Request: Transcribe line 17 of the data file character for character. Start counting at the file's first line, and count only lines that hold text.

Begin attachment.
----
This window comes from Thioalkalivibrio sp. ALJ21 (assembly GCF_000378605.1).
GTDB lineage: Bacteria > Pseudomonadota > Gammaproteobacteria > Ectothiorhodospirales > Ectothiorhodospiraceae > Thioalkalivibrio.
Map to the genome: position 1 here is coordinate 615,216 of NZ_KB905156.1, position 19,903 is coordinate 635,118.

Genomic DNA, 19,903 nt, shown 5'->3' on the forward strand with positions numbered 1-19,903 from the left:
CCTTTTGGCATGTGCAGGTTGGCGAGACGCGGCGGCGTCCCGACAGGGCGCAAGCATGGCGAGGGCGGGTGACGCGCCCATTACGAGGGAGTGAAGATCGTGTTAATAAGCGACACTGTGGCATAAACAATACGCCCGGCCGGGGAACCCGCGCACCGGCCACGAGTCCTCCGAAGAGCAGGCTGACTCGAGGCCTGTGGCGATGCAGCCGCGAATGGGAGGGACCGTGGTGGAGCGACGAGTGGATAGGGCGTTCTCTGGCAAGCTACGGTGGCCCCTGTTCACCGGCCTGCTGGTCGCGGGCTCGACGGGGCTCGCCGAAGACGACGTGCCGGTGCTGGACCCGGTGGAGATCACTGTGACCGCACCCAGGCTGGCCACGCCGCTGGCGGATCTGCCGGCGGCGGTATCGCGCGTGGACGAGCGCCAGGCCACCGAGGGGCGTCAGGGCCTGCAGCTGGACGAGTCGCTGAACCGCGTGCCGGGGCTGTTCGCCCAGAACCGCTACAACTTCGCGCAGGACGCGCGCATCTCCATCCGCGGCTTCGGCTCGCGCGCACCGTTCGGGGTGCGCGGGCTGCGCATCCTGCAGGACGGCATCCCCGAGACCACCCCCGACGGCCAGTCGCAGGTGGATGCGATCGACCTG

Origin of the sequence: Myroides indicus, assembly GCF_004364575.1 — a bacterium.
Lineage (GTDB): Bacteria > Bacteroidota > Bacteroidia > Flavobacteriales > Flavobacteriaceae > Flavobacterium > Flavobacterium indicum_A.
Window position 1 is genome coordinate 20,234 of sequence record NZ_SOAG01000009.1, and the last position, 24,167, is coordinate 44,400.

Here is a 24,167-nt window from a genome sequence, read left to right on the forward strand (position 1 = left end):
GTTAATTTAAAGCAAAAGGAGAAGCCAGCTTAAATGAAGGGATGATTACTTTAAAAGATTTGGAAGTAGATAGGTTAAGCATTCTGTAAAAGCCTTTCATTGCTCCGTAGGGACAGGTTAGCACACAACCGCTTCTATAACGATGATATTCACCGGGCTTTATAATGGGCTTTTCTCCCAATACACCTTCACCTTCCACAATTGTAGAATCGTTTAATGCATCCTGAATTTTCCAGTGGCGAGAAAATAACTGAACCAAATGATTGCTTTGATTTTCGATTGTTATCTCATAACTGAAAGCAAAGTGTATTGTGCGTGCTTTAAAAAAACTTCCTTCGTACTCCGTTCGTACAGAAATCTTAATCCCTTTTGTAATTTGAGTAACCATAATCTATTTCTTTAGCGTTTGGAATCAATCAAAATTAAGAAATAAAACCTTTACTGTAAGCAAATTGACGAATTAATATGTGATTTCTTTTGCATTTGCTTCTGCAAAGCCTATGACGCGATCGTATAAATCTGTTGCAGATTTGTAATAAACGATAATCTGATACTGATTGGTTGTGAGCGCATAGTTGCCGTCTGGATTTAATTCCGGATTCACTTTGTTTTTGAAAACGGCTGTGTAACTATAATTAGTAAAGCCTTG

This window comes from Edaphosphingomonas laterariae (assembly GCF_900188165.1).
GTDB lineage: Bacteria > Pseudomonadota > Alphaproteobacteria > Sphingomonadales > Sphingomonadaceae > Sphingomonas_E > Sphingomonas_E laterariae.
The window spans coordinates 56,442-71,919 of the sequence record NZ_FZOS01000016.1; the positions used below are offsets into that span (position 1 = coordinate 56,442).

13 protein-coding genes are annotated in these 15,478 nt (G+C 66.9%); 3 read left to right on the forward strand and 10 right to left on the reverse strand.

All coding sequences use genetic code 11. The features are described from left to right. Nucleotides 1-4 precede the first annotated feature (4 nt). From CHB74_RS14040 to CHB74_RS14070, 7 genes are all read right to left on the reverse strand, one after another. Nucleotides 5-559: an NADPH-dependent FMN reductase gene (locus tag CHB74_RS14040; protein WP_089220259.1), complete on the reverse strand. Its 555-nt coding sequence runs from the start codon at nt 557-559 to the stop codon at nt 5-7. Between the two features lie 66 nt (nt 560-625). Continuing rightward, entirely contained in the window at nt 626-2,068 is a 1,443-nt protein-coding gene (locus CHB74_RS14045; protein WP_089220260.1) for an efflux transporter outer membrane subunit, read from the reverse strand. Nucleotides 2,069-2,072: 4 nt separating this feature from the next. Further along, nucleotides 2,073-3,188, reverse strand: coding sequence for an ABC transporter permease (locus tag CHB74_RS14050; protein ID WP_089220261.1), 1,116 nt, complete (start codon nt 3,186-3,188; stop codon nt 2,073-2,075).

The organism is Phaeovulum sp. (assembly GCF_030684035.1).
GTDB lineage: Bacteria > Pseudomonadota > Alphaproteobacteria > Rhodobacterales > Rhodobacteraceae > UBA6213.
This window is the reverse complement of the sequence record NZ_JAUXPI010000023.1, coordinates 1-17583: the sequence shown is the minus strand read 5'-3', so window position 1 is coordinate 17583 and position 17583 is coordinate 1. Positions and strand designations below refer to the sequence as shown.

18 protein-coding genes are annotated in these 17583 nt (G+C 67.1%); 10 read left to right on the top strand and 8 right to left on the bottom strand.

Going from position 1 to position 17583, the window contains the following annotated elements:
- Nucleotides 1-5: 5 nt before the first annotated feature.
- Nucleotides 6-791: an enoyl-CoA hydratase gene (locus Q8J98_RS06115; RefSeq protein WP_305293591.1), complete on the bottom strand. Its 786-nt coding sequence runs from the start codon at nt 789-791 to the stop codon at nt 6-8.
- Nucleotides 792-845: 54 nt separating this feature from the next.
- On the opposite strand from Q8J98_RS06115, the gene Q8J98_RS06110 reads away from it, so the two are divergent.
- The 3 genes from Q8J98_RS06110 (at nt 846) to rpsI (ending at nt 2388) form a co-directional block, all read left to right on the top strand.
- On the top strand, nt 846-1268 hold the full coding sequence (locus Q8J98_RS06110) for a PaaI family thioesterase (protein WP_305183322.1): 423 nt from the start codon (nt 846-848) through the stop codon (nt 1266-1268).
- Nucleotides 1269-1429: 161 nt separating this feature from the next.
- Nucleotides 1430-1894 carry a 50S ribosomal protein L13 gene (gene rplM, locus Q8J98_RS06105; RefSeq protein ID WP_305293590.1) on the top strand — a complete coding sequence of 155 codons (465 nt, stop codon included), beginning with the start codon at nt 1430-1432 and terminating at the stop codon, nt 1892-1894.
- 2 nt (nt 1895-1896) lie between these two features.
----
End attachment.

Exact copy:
GTDB lineage: Bacteria > Pseudomonadota > Alphaproteobacteria > Rhodobacterales > Rhodobacteraceae > UBA6213.